“It was almost like I had a real moment, an up and down moment with it all, as it was such a big thing [to release the album],” Matt confides. “The mix of overwhelming and underwhelming, there are so many amazing things happening but life goes on - and you’re still getting up every day trying to be as happy as you can be so there was a lot of that, and that in its own way triggered a lot of songs.”
Written across the summer, they come from an “I don’t give a fuck place,” as Matt puts it, “which I think is a good place. The best way to talk about feelings is to not worry about them being too this or too that. Just saying, that the feeling is exactly this.
"It’s essentially how humans should connect; it’s what we need more of. We don’t need more faces or masks - as much as I love surrealism, theatre, the stage and making things bigger than they are, I’m a lot more straight-up about things this time around.”
Debuting a few tracks on his recent headline run, they certainly back everything up. Bolder and bigger yet cutting right to the heart, it’s the next evolution of Matt Maltese as a modern-day bard of life going on around him. Frank and vital in his observations.
“I feel like actually, the biggest contribution a musician can make is to talk about things everyone feels,” he points out. “To do that you have to be comfortable being vulnerable. Especially as I’m not preaching anger or whatever, I’m essentially preaching love - how cliche that is!
"I think if I do that, then I have to be comfortable in talking about sadness, happiness and romance, and this time around I do feel a lot more comfortable with those things.”
“I'm probably just a lot more confident in who I am, and what I do and not as...” Matt pauses. “Not as self-deprecating about it. I think I’m going through a period where I’m a little bit less taking the piss out of myself - to describe it simplistically.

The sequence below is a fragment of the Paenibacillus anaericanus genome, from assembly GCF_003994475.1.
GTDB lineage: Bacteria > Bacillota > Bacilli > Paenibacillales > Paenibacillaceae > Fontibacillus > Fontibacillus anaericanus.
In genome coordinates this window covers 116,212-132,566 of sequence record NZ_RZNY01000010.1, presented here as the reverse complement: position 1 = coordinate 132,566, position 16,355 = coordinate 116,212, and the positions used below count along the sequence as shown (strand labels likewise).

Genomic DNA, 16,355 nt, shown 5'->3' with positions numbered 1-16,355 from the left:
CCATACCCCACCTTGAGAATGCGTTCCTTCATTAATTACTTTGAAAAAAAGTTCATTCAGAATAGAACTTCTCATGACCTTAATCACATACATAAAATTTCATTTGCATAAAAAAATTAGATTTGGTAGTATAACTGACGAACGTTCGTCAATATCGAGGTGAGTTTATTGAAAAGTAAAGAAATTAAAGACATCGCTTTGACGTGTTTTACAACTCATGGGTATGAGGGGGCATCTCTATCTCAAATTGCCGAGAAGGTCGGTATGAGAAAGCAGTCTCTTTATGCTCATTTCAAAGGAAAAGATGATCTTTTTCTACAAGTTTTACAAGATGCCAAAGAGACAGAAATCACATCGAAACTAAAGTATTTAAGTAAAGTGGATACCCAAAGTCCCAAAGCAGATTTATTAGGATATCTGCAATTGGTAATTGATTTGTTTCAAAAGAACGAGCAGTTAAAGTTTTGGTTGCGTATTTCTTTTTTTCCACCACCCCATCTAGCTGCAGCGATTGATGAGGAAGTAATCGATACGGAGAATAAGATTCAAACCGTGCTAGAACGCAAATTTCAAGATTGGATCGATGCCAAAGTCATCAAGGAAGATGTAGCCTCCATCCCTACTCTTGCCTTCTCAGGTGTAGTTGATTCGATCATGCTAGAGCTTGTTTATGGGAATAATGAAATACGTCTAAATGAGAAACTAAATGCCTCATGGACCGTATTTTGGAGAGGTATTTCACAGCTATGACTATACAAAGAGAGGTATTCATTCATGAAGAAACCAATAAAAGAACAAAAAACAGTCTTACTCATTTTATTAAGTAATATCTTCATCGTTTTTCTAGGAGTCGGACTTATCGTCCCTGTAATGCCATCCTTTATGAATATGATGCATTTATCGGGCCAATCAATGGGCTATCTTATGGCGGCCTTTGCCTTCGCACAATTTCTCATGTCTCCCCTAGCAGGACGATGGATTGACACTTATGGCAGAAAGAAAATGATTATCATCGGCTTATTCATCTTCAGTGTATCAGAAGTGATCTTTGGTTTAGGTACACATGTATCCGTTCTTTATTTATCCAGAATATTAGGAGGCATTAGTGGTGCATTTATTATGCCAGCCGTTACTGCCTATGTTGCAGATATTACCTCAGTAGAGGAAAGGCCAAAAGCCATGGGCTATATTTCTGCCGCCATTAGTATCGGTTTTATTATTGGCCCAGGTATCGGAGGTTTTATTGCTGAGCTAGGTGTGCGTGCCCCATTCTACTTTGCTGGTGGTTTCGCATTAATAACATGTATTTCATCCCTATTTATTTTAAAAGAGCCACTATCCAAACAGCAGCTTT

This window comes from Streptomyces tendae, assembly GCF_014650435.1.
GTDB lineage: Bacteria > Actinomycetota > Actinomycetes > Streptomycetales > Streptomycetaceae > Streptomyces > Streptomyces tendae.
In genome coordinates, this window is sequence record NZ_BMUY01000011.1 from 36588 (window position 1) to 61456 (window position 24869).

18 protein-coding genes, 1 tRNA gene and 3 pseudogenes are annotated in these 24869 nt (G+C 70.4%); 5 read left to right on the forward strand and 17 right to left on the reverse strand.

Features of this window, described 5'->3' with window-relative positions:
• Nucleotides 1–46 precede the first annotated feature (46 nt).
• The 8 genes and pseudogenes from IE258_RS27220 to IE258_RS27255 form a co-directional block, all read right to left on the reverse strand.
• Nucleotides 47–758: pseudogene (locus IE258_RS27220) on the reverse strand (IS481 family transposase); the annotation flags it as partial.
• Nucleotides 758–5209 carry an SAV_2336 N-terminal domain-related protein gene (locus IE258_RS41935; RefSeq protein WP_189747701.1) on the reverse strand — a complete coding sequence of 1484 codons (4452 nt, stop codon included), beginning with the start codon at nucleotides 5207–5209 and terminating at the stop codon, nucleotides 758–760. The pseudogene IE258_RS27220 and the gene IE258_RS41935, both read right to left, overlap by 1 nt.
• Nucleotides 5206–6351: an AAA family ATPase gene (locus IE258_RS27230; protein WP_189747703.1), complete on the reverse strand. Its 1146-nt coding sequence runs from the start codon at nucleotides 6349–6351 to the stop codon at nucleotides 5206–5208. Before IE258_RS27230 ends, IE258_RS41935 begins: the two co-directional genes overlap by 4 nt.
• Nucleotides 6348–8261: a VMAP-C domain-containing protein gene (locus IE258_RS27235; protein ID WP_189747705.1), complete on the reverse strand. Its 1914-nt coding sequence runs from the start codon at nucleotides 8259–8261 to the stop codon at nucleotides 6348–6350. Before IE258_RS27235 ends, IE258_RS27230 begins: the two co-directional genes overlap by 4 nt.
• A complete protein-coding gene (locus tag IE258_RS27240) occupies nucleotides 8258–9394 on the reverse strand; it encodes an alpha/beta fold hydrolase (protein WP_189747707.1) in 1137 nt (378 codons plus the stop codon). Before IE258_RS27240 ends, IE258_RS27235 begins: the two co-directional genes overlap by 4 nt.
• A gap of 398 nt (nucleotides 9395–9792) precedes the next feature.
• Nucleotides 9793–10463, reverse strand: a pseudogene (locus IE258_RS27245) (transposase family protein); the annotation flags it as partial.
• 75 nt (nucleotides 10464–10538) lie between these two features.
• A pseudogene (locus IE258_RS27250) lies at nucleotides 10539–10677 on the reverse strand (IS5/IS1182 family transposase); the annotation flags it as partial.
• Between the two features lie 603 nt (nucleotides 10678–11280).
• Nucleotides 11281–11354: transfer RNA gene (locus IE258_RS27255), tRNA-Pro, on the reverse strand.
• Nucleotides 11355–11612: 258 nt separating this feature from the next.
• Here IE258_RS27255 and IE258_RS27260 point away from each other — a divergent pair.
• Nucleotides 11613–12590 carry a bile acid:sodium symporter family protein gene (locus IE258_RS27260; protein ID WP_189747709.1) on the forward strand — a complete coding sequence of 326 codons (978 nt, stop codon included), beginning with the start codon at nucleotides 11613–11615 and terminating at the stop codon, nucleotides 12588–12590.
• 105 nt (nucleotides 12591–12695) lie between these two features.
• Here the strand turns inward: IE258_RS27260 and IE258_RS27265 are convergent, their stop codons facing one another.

"It’s important to take the piss out of yourself, and I’ll always keep doing that, but, for want of a really cliche phrase, I’m taking what I feel a bit more seriously.”
Teaming up with Foxygen’s Jonathan Rado once again (“I respect his musicality and his mind so much,” explains Matt), expect it to be a glorious state of the nation address. For an artist who took on the year with such a sharp burst, it’s been a learning process which shapes him up nicely for what could be his most defiant work yet.
“I don’t want to rehash old ground,” he declares. “Pretty much every album will be some form of self-discovery or trying to work out what you are all the time, which I think every human does anyway. This time around, I have a clearer idea of what to expect from the whole process, and to be a little bit more level-headed with it all a second time around.
"Probably what I've learnt from the first album is to maybe not have any expectations. I have ambition. Obviously, I’m not going to sit here and say I want my album to be heard by five people, but I do just want to make another album I haven’t compromised on.”
In 2019, Matt Maltese is finding a new voice - and it’s one impossible to miss. Now that’s confidence.
Taken from the February issue of Dork.
Featuring The Japanese House, Yak, Sunflower Bean, FIDLAR, White Lies and more.